Nerves extend from the brain and spinal cord, sending important messages throughout the body. A pinched nerve occurs when too much pressure is applied by the bones, cartilage, muscles, or tendons surrounding it. This pressure can affect the nerve’s function and may cause pain, tingling, numbness, or weakness.

When a nerve is pinched, the initial symptoms may be localized. However, depending on the location of the injury, it can also cause pains and sensations that are far removed from the point of pressure.

Inflammation or pressure on a nerve root exiting the spine may cause neck or low back pain. It may also cause pain to radiate into the shoulder and arm, or into the leg and foot. Nerve compression in your neck or arm may also cause symptoms in areas such as your elbow, hand, wrist, and fingers.

A number of conditions may lead to a pinched nerve or nerves. Some of these may include:

  • Injury
  • Poor posture
  • Rheumatoid or wrist arthritis
  • Stress from repetitive work
  • Hobbies or sports activities
  • Obesity
pinched nerve
Damage from a pinched nerve may be minor or severe. It may cause temporary or long-lasting problems. The sooner you get treatment, the more quickly you’ll find relief. Though in some cases, the damage from a pinched nerve can’t be reversed. In such cases, treatment will typically relieve your symptoms.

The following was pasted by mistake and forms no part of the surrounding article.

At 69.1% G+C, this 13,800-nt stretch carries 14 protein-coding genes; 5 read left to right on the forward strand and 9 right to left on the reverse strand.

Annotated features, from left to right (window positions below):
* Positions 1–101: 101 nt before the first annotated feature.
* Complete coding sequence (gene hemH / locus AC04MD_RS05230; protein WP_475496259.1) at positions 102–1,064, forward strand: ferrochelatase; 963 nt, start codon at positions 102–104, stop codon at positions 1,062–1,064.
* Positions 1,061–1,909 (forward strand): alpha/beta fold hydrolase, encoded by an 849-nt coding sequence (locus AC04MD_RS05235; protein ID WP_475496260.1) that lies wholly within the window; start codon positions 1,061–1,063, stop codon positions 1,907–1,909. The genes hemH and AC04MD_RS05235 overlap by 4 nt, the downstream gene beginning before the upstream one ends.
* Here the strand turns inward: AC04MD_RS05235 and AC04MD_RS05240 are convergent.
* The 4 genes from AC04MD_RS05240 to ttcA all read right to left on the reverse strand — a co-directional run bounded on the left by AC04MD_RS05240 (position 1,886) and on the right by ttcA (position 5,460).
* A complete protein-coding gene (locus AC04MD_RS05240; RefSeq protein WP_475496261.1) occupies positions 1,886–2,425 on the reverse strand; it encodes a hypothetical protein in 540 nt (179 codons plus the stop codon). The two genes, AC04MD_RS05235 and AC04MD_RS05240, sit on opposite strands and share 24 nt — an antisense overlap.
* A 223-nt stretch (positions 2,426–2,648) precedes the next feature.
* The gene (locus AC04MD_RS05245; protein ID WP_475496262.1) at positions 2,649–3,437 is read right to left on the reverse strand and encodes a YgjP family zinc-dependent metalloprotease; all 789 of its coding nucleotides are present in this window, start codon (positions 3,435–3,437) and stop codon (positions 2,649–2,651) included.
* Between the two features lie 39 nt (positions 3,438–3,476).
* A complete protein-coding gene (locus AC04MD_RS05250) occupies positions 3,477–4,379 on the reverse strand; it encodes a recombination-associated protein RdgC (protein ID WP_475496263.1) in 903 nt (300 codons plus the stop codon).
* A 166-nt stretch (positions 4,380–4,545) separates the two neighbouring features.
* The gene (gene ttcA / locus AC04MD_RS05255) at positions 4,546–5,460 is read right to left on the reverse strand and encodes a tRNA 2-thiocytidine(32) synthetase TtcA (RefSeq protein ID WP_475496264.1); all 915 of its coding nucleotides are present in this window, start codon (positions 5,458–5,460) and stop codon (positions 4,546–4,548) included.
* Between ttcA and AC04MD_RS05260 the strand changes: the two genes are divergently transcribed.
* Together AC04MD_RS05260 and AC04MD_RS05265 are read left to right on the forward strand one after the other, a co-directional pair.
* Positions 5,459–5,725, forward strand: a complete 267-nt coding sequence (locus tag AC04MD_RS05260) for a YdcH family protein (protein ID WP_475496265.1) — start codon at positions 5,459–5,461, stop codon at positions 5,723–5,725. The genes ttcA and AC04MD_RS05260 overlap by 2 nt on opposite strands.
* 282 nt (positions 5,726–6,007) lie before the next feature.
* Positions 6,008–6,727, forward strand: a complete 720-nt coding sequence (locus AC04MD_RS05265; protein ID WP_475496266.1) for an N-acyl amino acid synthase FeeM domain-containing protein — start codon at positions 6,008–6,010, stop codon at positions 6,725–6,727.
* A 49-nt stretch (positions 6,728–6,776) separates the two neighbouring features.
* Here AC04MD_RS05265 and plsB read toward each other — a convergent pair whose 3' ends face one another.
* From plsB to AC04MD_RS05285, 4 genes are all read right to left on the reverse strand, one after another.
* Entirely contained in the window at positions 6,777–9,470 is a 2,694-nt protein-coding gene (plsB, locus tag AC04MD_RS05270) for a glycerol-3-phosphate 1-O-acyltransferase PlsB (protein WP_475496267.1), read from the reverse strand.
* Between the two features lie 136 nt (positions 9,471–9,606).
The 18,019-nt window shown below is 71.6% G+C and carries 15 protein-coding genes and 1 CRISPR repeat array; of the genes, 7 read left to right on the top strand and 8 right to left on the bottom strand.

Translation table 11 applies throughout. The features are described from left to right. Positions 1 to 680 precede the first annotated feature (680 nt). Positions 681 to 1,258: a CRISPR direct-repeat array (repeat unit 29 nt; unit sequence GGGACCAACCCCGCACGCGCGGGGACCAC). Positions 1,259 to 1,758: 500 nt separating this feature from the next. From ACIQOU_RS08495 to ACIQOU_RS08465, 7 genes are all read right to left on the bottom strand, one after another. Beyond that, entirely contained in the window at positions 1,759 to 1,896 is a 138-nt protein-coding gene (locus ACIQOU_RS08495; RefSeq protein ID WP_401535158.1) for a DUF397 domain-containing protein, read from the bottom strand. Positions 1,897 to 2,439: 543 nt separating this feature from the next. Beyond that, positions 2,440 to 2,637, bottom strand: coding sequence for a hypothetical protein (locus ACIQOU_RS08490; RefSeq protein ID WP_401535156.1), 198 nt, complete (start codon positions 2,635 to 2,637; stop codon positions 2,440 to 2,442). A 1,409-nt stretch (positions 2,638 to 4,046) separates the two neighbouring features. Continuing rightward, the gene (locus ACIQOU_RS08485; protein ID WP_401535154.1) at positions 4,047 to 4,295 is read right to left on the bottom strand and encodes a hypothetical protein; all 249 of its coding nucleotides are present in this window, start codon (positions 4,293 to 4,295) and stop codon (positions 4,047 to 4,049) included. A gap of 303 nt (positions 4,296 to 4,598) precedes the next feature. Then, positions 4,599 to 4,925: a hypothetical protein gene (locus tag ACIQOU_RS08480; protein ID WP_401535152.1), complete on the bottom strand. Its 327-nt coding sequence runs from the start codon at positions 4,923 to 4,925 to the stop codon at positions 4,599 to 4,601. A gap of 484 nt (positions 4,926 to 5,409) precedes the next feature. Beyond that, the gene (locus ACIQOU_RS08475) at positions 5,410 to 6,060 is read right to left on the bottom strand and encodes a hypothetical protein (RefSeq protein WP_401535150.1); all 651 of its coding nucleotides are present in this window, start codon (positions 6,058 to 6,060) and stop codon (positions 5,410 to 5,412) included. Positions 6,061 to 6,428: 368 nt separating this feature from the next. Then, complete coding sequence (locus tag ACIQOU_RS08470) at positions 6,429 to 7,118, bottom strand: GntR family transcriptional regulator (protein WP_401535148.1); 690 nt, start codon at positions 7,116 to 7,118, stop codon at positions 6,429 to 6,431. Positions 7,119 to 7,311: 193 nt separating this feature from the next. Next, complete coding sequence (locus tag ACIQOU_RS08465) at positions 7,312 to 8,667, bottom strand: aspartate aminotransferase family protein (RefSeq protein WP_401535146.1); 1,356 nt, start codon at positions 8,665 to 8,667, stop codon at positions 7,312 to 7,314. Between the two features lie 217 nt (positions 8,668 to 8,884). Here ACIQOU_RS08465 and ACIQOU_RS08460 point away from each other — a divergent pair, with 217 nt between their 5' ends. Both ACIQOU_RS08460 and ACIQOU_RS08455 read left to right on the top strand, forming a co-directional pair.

In many cases, all you need to do is rest the injured area and avoid any activities that worsen your symptoms. If this isn’t helpful, the next step is conservative treatment.
conservative treatment

Conservative treatment of a pinched nerve may consist of:

  • NSAIDs – Nonsteroidal anti-inflammatory drugs such as aspirin, ibuprofen, or naproxen may reduce swelling.
  • Oral corticosteroids – These are used to reduce swelling and pain.
  • Prescription narcotics – These are used for brief periods to reduce severe pain.
  • Steroid injections – These injections may reduce swelling and allow inflamed nerves to recover.
  • Physical therapy – This will help stretch and strengthen muscles.
  • Splint – A splint or soft collar limits motion and allows muscles to rest for brief periods.

Work with your doctor to find the best approach for treating your symptoms. For more severe problems that don’t respond to other types of treatment, surgery may be recommended. For some patients, stem cell therapy may be a less invasive alternative.